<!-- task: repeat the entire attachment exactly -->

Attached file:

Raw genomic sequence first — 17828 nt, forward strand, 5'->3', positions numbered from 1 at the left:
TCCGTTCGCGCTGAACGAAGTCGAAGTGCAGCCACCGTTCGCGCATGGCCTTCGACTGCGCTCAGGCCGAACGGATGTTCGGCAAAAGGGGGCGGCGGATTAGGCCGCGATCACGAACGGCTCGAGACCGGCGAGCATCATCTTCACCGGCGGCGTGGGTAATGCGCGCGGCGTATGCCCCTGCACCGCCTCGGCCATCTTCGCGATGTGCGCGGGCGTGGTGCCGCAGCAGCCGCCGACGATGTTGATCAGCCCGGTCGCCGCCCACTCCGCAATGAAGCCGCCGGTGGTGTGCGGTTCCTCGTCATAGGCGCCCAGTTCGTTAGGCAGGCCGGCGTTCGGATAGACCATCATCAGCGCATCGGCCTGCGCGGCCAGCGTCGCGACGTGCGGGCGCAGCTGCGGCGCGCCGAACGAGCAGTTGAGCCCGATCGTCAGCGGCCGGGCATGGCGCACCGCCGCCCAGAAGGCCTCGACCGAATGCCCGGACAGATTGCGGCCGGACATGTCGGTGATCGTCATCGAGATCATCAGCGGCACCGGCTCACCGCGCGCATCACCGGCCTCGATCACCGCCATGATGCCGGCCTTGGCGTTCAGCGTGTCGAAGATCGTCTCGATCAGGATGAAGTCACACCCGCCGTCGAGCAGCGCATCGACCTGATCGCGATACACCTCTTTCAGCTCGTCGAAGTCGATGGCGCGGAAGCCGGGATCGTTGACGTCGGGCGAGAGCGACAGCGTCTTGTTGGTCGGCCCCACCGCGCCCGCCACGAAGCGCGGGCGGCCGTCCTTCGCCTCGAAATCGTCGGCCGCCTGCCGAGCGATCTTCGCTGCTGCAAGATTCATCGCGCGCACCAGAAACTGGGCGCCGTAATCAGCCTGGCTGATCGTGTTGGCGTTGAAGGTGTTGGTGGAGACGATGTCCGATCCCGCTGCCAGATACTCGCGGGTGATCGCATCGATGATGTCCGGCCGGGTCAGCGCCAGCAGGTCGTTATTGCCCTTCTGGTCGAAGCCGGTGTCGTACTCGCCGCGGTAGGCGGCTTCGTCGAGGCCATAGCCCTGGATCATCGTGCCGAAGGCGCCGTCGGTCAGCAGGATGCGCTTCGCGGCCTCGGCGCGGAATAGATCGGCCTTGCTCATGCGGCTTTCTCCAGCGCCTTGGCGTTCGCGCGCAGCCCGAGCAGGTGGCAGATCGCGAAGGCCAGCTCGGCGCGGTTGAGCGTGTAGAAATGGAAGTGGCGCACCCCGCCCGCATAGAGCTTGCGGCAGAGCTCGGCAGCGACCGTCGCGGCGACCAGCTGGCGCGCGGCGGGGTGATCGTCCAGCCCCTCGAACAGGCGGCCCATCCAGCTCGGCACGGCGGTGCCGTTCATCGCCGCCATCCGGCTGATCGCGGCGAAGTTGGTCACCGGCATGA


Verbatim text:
Raw genomic sequence first — 17828 nt, forward strand, 5'->3', positions numbered from 1 at the left:
TCCGTTCGCGCTGAACGAAGTCGAAGTGCAGCCACCGTTCGCGCATGGCCTTCGACTGCGCTCAGGCCGAACGGATGTTCGGCAAAAGGGGGCGGCGGATTAGGCCGCGATCACGAACGGCTCGAGACCGGCGAGCATCATCTTCACCGGCGGCGTGGGTAATGCGCGCGGCGTATGCCCCTGCACCGCCTCGGCCATCTTCGCGATGTGCGCGGGCGTGGTGCCGCAGCAGCCGCCGACGATGTTGATCAGCCCGGTCGCCGCCCACTCCGCAATGAAGCCGCCGGTGGTGTGCGGTTCCTCGTCATAGGCGCCCAGTTCGTTAGGCAGGCCGGCGTTCGGATAGACCATCATCAGCGCATCGGCCTGCGCGGCCAGCGTCGCGACGTGCGGGCGCAGCTGCGGCGCGCCGAACGAGCAGTTGAGCCCGATCGTCAGCGGCCGGGCATGGCGCACCGCCGCCCAGAAGGCCTCGACCGAATGCCCGGACAGATTGCGGCCGGACATGTCGGTGATCGTCATCGAGATCATCAGCGGCACCGGCTCACCGCGCGCATCACCGGCCTCGATCACCGCCATGATGCCGGCCTTGGCGTTCAGCGTGTCGAAGATCGTCTCGATCAGGATGAAGTCACACCCGCCGTCGAGCAGCGCATCGACCTGATCGCGATACACCTCTTTCAGCTCGTCGAAGTCGATGGCGCGGAAGCCGGGATCGTTGACGTCGGGCGAGAGCGACAGCGTCTTGTTGGTCGGCCCCACCGCGCCCGCCACGAAGCGCGGGCGGCCGTCCTTCGCCTCGAAATCGTCGGCCGCCTGCCGAGCGATCTTCGCTGCTGCAAGATTCATCGCGCGCACCAGAAACTGGGCGCCGTAATCAGCCTGGCTGATCGTGTTGGCGTTGAAGGTGTTGGTGGAGACGATGTCCGATCCCGCTGCCAGATACTCGCGGGTGATCGCATCGATGATGTCCGGCCGGGTCAGCGCCAGCAGGTCGTTATTGCCCTTCTGGTCGAAGCCGGTGTCGTACTCGCCGCGGTAGGCGGCTTCGTCGAGGCCATAGCCCTGGATCATCGTGCCGAAGGCGCCGTCGGTCAGCAGGATGCGCTTCGCGGCCTCGGCGCGGAATAGATCGGCCTTGCTCATGCGGCTTTCTCCAGCGCCTTGGCGTTCGCGCGCAGCCCGAGCAGGTGGCAGATCGCGAAGGCCAGCTCGGCGCGGTTGAGCGTGTAGAAATGGAAGTGGCGCACCCCGCCCGCATAGAGCTTGCGGCAGAGCTCGGCAGCGACCGTCGCGGCGACCAGCTGGCGCGCGGCGGGGTGATCGTCCAGCCCCTCGAACAGGCGGCCCATCCAGCTCGGCACGGCGGTGCCGTTCATCGCCGCCATCCGGCTGATCGCGGCGAAGTTGGTCACCGGCATGA